Business interruption insurance covers the loss of income your business may experience in the event of a disaster Why would you need business interruption insurance?
Here’s an example of why you need it. Let’s say a neighboring business catches on fire and damages your exterior wall. Yikes. Luckily, nothing in your business was damaged, but you’re forced to shut down for several weeks while they make repairs.
Common events, or “covered perils” typically include fire, wind damage, ice or hail, theft, and vandalism. Business income insurance can help cover the lost income you would have earned during that time and other business expenses while you are closed.
Who needs business income insurance?
Small business owners who own or rent property in order to operate a business, such as a brick-and-mortar shop, restaurant, studio or office, should consider goods, gear and inventory insurance to help cover all your inventory, equipment, upgrades and furniture.
NOTE: Business income coverage is part of goods and gear/business personal property (BPP) insurance. It typically isn’t available as standalone insurance.
What is covered by business interruption insurance?
Business interruption insurance will help pay certain expenses when you have physical damage up to your coverage limits. These include things like:
Earned profits: The insurance company will look at your past financial statements to assess what you would have earned during that period. They will cover you accordingly.
Temporary location: As you rebuild your business, you will need somewhere to work. Some policies will cover the rent on a temporary location and even the expenses related to relocation costs and operations.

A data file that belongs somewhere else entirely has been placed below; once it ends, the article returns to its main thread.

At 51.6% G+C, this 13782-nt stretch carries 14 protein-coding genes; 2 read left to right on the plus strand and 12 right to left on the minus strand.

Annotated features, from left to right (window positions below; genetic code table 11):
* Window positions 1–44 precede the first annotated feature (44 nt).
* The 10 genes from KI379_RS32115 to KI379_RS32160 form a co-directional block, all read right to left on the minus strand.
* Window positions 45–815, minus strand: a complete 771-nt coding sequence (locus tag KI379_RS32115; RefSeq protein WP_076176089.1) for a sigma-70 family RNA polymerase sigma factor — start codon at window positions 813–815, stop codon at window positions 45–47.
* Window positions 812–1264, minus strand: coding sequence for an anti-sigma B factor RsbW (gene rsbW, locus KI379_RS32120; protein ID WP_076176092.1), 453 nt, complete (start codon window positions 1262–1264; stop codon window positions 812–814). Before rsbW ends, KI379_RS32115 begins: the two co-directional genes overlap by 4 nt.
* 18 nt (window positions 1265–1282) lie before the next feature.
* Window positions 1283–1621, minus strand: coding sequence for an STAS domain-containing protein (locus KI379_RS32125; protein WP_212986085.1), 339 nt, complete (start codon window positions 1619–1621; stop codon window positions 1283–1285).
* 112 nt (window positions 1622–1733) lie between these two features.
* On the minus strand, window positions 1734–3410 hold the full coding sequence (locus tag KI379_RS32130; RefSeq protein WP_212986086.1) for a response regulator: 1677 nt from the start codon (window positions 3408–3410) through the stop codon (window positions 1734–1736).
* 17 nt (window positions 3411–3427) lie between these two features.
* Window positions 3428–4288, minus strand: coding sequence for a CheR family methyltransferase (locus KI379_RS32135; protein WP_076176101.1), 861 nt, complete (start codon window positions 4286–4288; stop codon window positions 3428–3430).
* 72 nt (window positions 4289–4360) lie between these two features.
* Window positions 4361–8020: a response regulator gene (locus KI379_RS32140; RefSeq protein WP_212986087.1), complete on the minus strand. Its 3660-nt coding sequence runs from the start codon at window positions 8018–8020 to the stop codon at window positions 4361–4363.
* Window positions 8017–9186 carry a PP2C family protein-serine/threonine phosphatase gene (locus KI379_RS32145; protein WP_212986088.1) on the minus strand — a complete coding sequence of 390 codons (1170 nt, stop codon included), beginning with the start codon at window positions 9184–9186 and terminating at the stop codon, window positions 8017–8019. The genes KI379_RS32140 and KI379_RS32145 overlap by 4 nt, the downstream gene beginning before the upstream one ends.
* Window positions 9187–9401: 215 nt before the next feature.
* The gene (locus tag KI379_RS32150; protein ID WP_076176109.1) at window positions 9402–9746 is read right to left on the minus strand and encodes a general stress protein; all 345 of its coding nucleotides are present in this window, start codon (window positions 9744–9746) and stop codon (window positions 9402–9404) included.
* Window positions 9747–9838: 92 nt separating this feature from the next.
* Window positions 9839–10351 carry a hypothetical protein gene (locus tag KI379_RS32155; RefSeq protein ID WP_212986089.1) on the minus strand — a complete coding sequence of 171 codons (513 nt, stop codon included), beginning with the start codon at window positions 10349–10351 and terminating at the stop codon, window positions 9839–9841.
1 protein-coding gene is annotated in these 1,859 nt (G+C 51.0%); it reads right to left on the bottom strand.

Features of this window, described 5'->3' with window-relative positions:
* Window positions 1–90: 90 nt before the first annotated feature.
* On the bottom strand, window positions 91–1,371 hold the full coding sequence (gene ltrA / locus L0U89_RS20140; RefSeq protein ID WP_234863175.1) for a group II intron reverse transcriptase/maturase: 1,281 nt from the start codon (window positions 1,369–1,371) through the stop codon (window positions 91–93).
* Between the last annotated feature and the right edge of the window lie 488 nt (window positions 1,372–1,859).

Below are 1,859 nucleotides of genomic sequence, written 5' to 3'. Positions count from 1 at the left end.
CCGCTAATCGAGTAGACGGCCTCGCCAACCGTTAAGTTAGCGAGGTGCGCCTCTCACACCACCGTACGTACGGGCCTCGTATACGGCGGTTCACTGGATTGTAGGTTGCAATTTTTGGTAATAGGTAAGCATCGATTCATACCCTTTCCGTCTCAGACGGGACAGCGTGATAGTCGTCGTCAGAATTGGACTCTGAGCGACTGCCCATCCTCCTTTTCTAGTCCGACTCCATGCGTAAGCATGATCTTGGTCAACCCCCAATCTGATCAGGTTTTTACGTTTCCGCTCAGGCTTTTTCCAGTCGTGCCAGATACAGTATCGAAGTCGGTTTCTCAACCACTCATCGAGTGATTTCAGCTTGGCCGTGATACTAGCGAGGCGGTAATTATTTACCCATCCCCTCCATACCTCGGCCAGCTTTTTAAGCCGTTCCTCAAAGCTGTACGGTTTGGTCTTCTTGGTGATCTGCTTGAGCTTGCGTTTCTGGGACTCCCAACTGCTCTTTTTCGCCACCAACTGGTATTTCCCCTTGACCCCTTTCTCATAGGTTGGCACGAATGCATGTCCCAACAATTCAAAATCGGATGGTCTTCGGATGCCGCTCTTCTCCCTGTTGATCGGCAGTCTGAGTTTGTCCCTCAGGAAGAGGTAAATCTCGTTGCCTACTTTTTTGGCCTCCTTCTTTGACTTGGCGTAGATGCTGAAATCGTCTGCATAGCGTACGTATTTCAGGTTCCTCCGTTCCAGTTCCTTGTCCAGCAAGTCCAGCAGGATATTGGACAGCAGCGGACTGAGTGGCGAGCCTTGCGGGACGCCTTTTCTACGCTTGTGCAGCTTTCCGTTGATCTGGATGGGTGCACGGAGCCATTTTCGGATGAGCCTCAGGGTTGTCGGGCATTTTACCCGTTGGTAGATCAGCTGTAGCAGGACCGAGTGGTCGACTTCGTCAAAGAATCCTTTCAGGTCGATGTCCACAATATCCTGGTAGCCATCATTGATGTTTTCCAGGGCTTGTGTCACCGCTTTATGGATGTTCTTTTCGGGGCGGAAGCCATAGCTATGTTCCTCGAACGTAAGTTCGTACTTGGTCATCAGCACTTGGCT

Fixed costs: Even if your office gets destroyed in a fire, you may still have to pay property taxes. The same goes for things like lease payments and certain salaries. Insurance may cover these operating expenses and others based on your prior costs.
Extra costs: Another business interruption claim is the extra expenses you incur while your property gets fixed. For example, additional office supplies or even a new coffee machine if that’s something your business needs to do business as usual.
Training costs: You may require training if you have to use new or different equipment. Business income insurance can cover your training expenses.
As you can see, business interruption insurance coverage can help policyholders pay for many things you need to keep your business running when you have a direct physical loss.
What’s usually not covered by business interruption insurance?
Typically, this insurance doesn’t cover the following:
- Broken items. Items such as glass resulting from a covered event or loss
- Flood or earthquake damage. These are usually covered by a separate insurance policy
- Undocumented income. Any income not found in financial records
- Airborne and communicable diseases. Common colds, flu, viruses, and communicable diseases such as COVID-19.